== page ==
The Miner’s Strike of 1984. Members of London’s gay community realise that they have much in common with the miners: they’re both vilified by Thatcher’s government, the police and the front pages of the tabloids. The miner’s unions refuse to accept the money that the LGSM (Lesbians and Gays Support the Miners) have collected, so instead they travel to the mining village of Onllwyn to help the families first-hand. Reluctant to accept money from the colourfully dressed gays, the people of Onllwyn are eventually won over by LGSM’s members. At a time when Britain had never been so turbulent or divisive, two poles apart communities end up forming firm friendships and fighting each other’s battles.
Films “based on a true story” have been drowning in money over the last few years. They’re a safe bet, audiences happily paying to see real-life David and Goliath exploits. Pride is another film based on real events, but what makes it an arguably modern-day classic is how assured it is, the mix of comedy, drama and heart-breaking moments all perfectly handled.
There are some big names amongst the cast of Pride, actors immediately recognised both here and over in the US; Bill Nighy, Imelda Staunton and Paddy Considine, all putting on spookily convincing Welsh accents. Nighy is a one-note actor, the quirky English gent, but he has always played that note amazingly well. Here, Nighy gets a bit more to do as quiet, weary committee member Cliff, who is feeling the struggle of the long fight against Thatcher. It’s not until he befriends the gays that Cliff gets his gusto back, fighting not just for his village, but his new-found comrades. Staunton is given the routine role of feisty Welsh pensioner, but she gets more than her fair share of culture clash one-liners. Considine, famous for playing morose, psychologically complex characters (Dead Man’s Shoes, The Suspicions of Mr. Whicher) plays Dai, a friendly, gentle soul and one of the key players on Onllwyn’s committee. Dai is an uncomplicated man when it comes to right and wrong, Considine relishing the stirring speeches he is given, dialogue that is down-to-earth and genuine; you don’t feel like you’re being cynically forced to cheer for the underdogs.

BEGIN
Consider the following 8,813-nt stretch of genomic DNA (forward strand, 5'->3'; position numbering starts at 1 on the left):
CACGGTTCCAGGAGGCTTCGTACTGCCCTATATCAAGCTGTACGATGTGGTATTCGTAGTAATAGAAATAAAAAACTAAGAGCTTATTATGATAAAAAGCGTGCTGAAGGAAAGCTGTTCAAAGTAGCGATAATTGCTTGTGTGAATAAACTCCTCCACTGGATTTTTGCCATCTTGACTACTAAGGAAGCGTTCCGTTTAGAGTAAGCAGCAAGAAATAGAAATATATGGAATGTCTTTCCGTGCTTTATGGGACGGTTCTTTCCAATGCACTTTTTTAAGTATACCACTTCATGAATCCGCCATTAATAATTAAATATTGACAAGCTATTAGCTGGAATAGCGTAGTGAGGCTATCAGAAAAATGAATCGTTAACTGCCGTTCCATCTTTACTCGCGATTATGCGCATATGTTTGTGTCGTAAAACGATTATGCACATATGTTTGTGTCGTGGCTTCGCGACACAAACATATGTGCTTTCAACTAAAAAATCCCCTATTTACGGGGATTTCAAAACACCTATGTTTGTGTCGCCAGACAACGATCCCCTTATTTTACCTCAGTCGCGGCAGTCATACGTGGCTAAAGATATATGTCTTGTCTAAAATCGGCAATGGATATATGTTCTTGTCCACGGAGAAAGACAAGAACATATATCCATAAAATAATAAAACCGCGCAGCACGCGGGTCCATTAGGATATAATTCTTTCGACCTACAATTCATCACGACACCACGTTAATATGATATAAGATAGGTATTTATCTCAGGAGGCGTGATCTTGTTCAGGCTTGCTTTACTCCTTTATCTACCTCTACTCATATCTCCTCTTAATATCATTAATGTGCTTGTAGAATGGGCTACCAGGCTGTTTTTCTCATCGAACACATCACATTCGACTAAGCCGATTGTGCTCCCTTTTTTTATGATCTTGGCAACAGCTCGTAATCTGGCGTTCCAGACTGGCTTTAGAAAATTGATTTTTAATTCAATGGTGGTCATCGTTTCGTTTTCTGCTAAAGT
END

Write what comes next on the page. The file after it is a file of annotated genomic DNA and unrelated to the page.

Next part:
The younger cast is equally as good as the established British actors, even if not all of them get the screen time they deserve. Ben Schnetzer, as Pride’s main character, gay activist Mark, firmly holds your attention. There’s a touch of arrogance to him, but he’s unwavering about fighting the good fight, refusing to give up. Mark’s passion and enthusiasm keeps up the pace virtually throughout Pride; it can’t fail to rub off on everyone who watches it. George MacKay is the hard-not-to-feel-for Joe, a twenty-year-old struggling with the realisation he is gay. Joining the LGSM (Joe’s parents think he’s on a college cookery course), they help him to be proud of who he is rather than keep his sexuality hidden (any remotely suspect reading material is hidden in Joe’s room), and his transformation is gradual and convincingly fleshed out. Stars of British television Dominic West (The Hour, Appropriate Adult) and Andrew Scott (Sherlock, Blackout) play a couple who run the book shop that acts as LGSM’s headquarters. West and Scott are polar opposites, yet that’s what makes the strong bond they have so believable. West is flamboyant, speaking his mind, and has no issues in letting everyone know he’s gay. Scott plays Gethin, a Welshman from North Wales who left for London after his family turned their backs on him when he came out. Gethin is introverted, he doesn’t dress like the rest of LGSM, and he has a temper that gets him into trouble. West and Scott couldn’t be more different, yet it’s the glances and smiles they give each other, holding hands, chatting in bed, the things that all couples do, that make them charming to watch.